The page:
|HRP - Day 5|
Today started with a 5 minute descent to reach the Port de Larrau road crossing, followed by a long sweeping ridge running eastwards along the French/Spanish border. I saw nobody for the first few hours until I was above the Cabane d'Ardanne when I whole bunch of French people suddenly appeared.
I intercepted a group of 4 Frenchmen at the Col Uthu and stopped for a chat. One of the guys suddenly declared "écossais" to me, which left me a bit confused. But I was even more surprised when they said "you are the Scottish man doing the HRP in 23 days"! The mystery was solved when they explained they had met Claude (the 18-day HRP Frenchman) at Chalet Pedro the day before, and he'd told them to watch out for me.
Anyhow, after a bit of chat I thought I'd better press on, but seeing as my feet were blummin agony at every footstep, it was hard to generate much pace. Hence every time I stopped for a moment the 4 Frenchmen would catch me up again. This continued all the way to the Refuge de Belagua which turned out to be massively disappointing, and potentially quite serious, since there was no clean water source and the next section enters dry karst country. Luckily I'd grabbed some water from a good stream just before Belagua, but it was nowhere near enough water for my lunchstop and the 6-hour afternoon stage.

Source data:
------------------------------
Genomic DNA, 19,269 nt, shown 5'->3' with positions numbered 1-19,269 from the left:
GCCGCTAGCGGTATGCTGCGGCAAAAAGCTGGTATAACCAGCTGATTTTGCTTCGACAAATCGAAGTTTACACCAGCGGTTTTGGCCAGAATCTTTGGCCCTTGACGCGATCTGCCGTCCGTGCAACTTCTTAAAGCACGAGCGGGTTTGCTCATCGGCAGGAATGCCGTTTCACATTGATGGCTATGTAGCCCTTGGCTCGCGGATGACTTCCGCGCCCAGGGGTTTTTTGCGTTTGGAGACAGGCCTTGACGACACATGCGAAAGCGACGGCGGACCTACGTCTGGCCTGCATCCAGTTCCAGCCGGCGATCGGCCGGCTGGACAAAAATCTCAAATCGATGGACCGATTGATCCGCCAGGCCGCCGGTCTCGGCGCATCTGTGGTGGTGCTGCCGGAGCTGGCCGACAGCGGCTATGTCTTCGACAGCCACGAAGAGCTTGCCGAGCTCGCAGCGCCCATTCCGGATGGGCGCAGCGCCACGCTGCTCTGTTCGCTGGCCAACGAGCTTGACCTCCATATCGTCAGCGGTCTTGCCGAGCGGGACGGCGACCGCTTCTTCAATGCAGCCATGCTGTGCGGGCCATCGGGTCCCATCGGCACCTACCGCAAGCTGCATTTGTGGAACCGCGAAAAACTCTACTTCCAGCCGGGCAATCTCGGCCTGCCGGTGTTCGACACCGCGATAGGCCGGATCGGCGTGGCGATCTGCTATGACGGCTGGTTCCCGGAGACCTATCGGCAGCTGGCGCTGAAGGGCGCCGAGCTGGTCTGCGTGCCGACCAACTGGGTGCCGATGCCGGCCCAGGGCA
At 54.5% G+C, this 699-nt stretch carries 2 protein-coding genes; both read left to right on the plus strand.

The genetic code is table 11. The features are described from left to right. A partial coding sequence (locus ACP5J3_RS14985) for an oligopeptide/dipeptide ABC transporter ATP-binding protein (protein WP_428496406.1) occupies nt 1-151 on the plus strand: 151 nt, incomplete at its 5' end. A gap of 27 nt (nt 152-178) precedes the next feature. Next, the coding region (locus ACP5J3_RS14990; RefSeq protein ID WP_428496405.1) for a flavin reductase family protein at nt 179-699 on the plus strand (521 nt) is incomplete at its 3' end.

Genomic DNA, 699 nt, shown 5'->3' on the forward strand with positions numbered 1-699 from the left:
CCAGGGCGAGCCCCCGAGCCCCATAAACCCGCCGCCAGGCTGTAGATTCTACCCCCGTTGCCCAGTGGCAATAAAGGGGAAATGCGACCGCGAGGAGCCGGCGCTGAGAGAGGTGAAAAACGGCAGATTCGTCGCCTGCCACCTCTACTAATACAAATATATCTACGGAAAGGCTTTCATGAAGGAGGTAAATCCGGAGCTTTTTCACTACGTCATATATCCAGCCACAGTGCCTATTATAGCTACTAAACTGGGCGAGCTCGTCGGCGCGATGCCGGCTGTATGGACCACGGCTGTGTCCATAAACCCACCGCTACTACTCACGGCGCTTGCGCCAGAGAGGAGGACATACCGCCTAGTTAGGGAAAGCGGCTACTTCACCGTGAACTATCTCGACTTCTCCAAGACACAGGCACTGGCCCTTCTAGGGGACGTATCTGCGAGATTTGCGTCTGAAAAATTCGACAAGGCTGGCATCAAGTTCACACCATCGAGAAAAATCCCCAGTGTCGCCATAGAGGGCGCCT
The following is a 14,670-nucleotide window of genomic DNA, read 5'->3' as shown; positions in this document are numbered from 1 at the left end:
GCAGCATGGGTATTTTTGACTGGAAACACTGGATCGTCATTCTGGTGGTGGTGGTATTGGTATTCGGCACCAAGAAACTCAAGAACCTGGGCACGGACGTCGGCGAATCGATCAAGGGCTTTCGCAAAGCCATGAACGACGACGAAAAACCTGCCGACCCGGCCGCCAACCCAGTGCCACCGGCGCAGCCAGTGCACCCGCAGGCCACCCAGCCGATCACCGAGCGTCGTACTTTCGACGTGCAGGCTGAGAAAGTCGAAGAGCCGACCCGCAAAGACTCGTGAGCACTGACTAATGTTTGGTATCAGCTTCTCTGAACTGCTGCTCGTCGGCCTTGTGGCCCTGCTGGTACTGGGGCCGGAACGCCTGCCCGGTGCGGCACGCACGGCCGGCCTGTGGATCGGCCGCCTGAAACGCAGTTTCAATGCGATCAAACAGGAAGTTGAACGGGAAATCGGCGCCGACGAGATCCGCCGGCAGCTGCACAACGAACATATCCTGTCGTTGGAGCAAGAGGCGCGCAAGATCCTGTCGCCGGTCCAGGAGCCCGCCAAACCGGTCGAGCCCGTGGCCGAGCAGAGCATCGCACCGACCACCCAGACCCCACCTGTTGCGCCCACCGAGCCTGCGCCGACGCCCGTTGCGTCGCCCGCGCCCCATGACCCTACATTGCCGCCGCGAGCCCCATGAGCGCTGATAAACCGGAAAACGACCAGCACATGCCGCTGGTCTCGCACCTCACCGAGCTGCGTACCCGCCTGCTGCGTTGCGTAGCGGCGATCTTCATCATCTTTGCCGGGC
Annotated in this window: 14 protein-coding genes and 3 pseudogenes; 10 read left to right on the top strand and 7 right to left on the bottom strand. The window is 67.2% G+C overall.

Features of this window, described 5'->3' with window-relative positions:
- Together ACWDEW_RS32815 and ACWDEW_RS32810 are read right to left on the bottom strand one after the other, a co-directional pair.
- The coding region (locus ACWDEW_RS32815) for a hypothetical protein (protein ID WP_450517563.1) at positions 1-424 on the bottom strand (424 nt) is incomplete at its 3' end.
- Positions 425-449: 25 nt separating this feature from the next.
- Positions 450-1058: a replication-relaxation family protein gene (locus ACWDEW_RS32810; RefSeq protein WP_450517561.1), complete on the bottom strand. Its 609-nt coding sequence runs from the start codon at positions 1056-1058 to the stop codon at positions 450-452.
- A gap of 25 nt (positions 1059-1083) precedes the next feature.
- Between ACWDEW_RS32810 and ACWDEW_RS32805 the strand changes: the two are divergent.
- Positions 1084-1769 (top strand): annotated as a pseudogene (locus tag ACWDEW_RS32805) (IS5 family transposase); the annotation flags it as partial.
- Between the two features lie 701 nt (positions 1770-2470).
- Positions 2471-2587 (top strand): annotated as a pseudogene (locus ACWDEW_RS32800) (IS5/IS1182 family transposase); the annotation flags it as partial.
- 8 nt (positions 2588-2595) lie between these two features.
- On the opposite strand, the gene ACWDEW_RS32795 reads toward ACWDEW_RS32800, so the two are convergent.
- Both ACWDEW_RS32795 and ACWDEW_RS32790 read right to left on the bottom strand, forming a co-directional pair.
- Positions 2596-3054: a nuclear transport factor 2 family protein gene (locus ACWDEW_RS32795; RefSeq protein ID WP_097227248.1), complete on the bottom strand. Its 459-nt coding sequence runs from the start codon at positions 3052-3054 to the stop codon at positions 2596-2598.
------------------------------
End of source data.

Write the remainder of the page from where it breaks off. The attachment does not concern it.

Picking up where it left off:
I couldn't be bothered to hike up above the road to look for a clean source, and was sure something would turn up, although the massive flocks of vultures I passed to enter the karst landscape felt slightly ominous.
As things turned out, there was not a drop of water to be found, and the dehydration was really getting to me. A couple of times I needed to stop and lie down, right on the verge of falling asleep, before galvanising myself to keep going. The landscape got wilder and wilder, and reminded me of the Californian Sierra Nevada. Eventually I reached the Col d'Anaye and the ordeal was almost over. I just needed to stagger down a steep rocky descent to reach the Source de Marmitou, and within moments of taking a good drink I felt fine again.
There were still a couple of hours daylight left, but the location for wild camping was absolutely stunning, so there seemed little point in continuing. And funnily enough, within half an hour, the 4 Frenchman from earlier in the day also arrived, so it was nice to see them again and to compare notes about the trek through the karst wilderness.
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